Abstract

The skin's highly resistive nature to the transport of ions and neutral compounds is primarily due to the lipids of the stratum corneum. The skin also contains a number of appendageal structures such as hair follicles and sweat ducts which can serve as shunt pathways for ion transport. Evidence is presented to suggest that ion transport can occur via the extracellular lipid domains of the stratum corneum through interfacial defects present at sites of lipid phase separation. Moreover, a similar mechanism of transport has been hypothesized for other lipid membranes.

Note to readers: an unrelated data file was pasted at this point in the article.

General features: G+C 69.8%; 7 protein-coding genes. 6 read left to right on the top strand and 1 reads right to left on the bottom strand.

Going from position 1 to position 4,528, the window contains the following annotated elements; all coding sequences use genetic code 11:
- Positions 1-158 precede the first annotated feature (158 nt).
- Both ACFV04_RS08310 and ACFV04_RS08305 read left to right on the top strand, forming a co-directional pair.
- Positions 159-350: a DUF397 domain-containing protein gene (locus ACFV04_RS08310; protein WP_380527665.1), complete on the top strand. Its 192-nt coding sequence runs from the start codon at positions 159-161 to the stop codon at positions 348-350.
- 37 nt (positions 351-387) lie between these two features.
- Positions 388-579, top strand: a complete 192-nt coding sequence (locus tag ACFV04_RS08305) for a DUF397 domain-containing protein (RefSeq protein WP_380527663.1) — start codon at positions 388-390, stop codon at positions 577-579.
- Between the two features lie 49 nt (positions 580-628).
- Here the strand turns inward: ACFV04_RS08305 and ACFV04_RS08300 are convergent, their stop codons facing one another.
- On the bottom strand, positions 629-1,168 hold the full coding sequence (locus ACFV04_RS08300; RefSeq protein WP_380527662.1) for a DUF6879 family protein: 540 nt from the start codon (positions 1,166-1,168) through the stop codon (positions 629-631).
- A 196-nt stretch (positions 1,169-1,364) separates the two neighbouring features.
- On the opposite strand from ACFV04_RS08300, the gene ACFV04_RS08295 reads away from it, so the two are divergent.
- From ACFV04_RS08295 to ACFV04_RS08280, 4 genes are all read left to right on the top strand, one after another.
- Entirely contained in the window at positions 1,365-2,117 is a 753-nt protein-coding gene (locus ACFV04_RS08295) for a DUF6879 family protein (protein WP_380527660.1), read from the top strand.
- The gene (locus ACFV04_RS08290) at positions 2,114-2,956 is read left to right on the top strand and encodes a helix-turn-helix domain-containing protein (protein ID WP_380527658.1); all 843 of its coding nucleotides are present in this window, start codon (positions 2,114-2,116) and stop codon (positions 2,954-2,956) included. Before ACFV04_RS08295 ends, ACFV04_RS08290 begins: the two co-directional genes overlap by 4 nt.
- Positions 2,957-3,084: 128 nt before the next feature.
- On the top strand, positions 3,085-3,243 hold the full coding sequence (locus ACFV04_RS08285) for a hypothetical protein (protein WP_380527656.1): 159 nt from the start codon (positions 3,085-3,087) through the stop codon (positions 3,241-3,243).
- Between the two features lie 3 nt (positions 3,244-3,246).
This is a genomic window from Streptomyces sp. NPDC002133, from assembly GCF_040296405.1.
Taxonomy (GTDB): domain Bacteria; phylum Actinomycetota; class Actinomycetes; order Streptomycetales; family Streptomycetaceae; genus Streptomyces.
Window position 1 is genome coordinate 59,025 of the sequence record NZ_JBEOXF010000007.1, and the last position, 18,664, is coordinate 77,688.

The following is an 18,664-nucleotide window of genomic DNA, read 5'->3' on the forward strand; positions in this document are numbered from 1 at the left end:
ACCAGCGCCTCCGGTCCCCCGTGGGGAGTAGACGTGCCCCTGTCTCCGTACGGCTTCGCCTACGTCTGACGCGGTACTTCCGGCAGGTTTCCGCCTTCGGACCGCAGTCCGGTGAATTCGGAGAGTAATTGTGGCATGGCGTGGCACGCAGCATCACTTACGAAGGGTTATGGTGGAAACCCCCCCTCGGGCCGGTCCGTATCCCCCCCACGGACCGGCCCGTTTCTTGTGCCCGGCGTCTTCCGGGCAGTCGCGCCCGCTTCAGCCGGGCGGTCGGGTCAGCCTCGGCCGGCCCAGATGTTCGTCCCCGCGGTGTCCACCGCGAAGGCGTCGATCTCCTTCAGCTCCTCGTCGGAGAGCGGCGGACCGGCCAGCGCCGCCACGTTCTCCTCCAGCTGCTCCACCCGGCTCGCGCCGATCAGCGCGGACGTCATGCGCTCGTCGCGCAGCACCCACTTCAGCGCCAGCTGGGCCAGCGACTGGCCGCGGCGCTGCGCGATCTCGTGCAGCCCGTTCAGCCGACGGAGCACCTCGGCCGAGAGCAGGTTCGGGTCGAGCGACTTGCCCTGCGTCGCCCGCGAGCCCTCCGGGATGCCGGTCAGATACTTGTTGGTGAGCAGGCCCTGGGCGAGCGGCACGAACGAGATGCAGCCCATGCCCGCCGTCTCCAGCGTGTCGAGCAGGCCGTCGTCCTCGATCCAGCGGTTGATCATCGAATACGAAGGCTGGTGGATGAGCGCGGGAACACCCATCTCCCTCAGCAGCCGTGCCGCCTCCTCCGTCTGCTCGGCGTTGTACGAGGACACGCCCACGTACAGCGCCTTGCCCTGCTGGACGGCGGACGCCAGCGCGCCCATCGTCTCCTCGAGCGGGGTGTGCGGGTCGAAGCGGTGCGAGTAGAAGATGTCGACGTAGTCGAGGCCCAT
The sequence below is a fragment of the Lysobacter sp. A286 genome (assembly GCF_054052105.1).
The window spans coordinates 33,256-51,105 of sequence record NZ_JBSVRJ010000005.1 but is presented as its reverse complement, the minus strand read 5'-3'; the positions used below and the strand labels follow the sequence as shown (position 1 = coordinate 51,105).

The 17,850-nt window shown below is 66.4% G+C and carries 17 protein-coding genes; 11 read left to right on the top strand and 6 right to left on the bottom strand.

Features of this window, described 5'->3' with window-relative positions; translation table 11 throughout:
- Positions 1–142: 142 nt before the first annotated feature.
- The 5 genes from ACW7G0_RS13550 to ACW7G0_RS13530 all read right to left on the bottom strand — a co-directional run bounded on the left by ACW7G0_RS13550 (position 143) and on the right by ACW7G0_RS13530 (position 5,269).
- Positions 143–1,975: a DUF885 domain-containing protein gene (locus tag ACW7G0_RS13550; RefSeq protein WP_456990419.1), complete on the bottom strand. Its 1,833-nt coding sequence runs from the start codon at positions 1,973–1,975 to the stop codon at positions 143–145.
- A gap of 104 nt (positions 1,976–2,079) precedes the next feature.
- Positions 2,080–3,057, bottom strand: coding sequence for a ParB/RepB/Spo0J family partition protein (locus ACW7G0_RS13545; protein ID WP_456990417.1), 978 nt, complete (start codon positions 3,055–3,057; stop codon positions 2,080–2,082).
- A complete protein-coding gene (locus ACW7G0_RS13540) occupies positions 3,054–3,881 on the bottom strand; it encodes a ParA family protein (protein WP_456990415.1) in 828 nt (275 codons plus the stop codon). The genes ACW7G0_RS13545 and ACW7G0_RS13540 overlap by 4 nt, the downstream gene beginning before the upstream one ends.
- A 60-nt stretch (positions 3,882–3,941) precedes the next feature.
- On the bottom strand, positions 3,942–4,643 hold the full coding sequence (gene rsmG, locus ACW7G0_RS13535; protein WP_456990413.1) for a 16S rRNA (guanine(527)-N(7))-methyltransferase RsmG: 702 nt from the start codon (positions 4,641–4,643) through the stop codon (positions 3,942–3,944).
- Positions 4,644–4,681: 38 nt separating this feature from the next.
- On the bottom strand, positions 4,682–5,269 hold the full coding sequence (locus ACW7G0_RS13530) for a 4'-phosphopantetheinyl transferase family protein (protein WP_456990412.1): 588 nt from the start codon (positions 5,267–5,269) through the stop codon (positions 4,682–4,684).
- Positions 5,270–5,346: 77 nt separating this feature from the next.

Original languageEnglish
Pages (from-to)165-169
Number of pages5
JournalSolid State Ionics
Volume53-56
Issue numberPART 1
DOIs
Publication statusPublished - 1992

ASJC Scopus subject areas

  • Chemistry(all)
  • Materials Science(all)
  • Condensed Matter Physics

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